Many companies pay out part of their profits to shareholders as a dividend. While dividends typically consist of cash distribution, there are times when a company may decide to issue a stock dividend. When it comes to dividends and your equity compensation, it is essential to understand the type of equity compensation you received (e.g., restricted stock units, restricted stock awards, stock options) because this will help determine not only if you’re eligible to receive dividends, but also how those dividends will be treated for income tax purposes. I will limit this discussion to restricted stock units (RSUs) and restricted stock awards (RSAs); as an employee who owns stock options, you will not receive dividends until you exercise the option and become a shareholder.
Before we dive into whether you receive dividends on the shares of stock granted as part of an equity compensation package (Part 1), a quick review of RSUs and RSAs is in order. When an employee is granted RSUs:
- Employees do not own the shares outright on the grant date.
- Employees must satisfy a vesting period before they are considered the owner.
- RSUs represent a future promise made by your employer.
- Shares are only issued to the employee after a vesting period.
Unlike RSUs, when an employee is granted RSAs, the stakes are given to them on the grant date. In other words, the employee will own the shares as of the grant date. However, it is important to note that even though they own the shares, these shares are held in an escrow account until the employee satisfies the vesting period.
Dividends & Equity Compensation
Regarding dividends and equity compensation(Part 2), the keyword is shareholder, as only shareholders are eligible to receive dividends. When an employee is granted RSUs, and since they are not considered a shareholder until they satisfy the vesting requirements, they will not receive any dividends during the vesting period. However, when the employee and those dividend payments receive the RSU shares vest, dividends will be considered dividend income and may be eligible for the preferential dividend income tax rates.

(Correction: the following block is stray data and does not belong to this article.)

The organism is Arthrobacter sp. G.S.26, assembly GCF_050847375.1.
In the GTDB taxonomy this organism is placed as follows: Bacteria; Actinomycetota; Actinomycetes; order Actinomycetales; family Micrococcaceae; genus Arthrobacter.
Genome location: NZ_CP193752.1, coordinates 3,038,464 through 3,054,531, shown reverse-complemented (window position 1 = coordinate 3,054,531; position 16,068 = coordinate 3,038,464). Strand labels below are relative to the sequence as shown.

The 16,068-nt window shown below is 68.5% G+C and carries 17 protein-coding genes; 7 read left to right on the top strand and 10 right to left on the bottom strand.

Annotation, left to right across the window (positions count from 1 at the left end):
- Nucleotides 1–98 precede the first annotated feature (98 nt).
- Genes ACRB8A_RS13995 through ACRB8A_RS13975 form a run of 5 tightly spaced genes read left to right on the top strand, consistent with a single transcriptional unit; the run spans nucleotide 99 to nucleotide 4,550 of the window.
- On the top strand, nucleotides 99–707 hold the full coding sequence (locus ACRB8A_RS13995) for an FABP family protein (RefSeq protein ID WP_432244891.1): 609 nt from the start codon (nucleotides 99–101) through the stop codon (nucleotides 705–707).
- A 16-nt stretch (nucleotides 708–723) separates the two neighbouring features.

On the other hand, when an employee receives a grant of RSAs, they are considered a shareholder as of the grant date. Therefore, as a shareholder, the employee will receive dividends that are paid during the vesting period. However, for tax purposes, the IRS treats the employee as if they do not own the stock yet. Any dividend income received during the vesting period will be considered compensation income, and dividends will be reported on the employee’s W-2. This means they will not qualify for the lower tax rates that apply to most dividend income. However, any dividends received after the vesting period qualify for the preferential dividend tax rates. (Part 3)
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If you find yourself in a fortunate position where your company is providing you with equity compensation, you will want to ensure you know the type of equity you received along with the grant date and vest date. In addition, I would strongly suggest you reach out to your financial planner to get a comprehensive look at how your equity compensation can help you achieve your goals and objectives.